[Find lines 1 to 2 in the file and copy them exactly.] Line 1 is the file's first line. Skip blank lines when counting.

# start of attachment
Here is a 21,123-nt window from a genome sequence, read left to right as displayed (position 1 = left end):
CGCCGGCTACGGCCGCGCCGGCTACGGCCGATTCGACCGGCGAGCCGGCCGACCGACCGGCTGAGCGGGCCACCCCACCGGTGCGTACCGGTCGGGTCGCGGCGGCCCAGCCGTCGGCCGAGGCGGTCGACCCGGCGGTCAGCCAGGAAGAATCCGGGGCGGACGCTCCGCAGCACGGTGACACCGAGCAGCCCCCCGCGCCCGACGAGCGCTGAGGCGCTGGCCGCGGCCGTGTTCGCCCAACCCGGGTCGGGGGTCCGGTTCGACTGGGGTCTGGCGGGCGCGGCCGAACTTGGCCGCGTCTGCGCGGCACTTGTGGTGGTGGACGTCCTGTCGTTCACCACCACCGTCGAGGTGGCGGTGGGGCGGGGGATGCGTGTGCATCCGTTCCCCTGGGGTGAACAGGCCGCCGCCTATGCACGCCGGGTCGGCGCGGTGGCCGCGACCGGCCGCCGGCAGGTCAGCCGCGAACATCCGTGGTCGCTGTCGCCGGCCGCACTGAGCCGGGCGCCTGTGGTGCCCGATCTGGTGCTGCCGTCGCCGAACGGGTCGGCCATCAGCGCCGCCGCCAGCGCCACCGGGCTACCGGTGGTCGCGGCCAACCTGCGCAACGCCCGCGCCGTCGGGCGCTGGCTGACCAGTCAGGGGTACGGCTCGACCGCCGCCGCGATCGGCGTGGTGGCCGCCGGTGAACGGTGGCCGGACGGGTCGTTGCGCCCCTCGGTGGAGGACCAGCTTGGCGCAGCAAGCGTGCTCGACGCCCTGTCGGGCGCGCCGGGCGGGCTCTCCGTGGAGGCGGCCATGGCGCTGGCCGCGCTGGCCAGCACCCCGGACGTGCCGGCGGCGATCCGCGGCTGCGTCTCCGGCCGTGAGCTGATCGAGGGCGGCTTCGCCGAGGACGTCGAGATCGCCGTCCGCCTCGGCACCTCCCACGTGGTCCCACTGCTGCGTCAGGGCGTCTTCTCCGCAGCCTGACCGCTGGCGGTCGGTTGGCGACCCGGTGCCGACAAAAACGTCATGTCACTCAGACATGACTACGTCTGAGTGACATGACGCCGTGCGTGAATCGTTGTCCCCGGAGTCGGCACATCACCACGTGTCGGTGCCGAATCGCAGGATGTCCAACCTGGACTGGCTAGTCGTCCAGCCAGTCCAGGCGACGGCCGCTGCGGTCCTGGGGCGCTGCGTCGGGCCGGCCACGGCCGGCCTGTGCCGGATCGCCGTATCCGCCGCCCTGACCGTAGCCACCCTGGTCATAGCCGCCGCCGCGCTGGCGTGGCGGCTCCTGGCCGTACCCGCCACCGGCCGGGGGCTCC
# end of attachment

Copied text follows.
Here is a 21,123-nt window from a genome sequence, read left to right as displayed (position 1 = left end):
CGCCGGCTACGGCCGCGCCGGCTACGGCCGATTCGACCGGCGAGCCGGCCGACCGACCGGCTGAGCGGGCCACCCCACCGGTGCGTACCGGTCGGGTCGCGGCGGCCCAGCCGTCGGCCGAGGCGGTCGACCCGGCGGTCAGCCAGGAAGAATCCGGGGCGGACGCTCCGCAGCACGGTGACACCGAGCAGCCCCCCGCGCCCGACGAGCGCTGAGGCGCTGGCCGCGGCCGTGTTCGCCCAACCCGGGTCGGGGGTCCGGTTCGACTGGGGTCTGGCGGGCGCGGCCGAACTTGGCCGCGTCTGCGCGGCACTTGTGGTGGTGGACGTCCTGTCGTTCACCACCACCGTCGAGGTGGCGGTGGGGCGGGGGATGCGTGTGCATCCGTTCCCCTGGGGTGAACAGGCCGCCGCCTATGCACGCCGGGTCGGCGCGGTGGCCGCGACCGGCCGCCGGCAGGTCAGCCGCGAACATCCGTGGTCGCTGTCGCCGGCCGCACTGAGCCGGGCGCCTGTGGTGCCCGATCTGGTGCTGCCGTCGCCGAACGGGTCGGCCATCAGCGCCGCCGCCAGCGCCACCGGGCTACCGGTGGTCGCGGCCAACCTGCGCAACGCCCGCGCCGTCGGGCGCTGGCTGACCAGTCAGGGGTACGGCTCGACCGCCGCCGCGATCGGCGTGGTGGCCGCCGGTGAACGGTGGCCGGACGGGTCGTTGCGCCCCTCGGTGGAGGACCAGCTTGGCGCAGCAAGCGTGCTCGACGCCCTGTCGGGCGCGCCGGGCGGGCTCTCCGTGGAGGCGGCCATGGCGCTGGCCGCGCTGGCCAGCACCCCGGACGTGCCGGCGGCGATCCGCGGCTGCGTCTCCGGCCGTGAGCTGATCGAGGGCGGCTTCGCCGAGGACGTCGAGATCGCCGTCCGCCTCGGCACCTCCCACGTGGTCCCACTGCTGCGTCAGGGCGTCTTCTCCGCAGCCTGACCGCTGGCGGTCGGTTGGCGACCCGGTGCCGACAAAAACGTCATGTCACTCAGACATGACTACGTCTGAGTGACATGACGCCGTGCGTGAATCGTTGTCCCCGGAGTCGGCACATCACCACGTGTCGGTGCCGAATCGCAGGATGTCCAACCTGGACTGGCTAGTCGTCCAGCCAGTCCAGGCGACGGCCGCTGCGGTCCTGGGGCGCTGCGTCGGGCCGGCCACGGCCGGCCTGTGCCGGATCGCCGTATCCGCCGCCCTGACCGTAGCCACCCTGGTCATAGCCGCCGCCGCGCTGGCGTGGCGGCTCCTGGCCGTACCCGCCACCGGCCGGGGGCTCC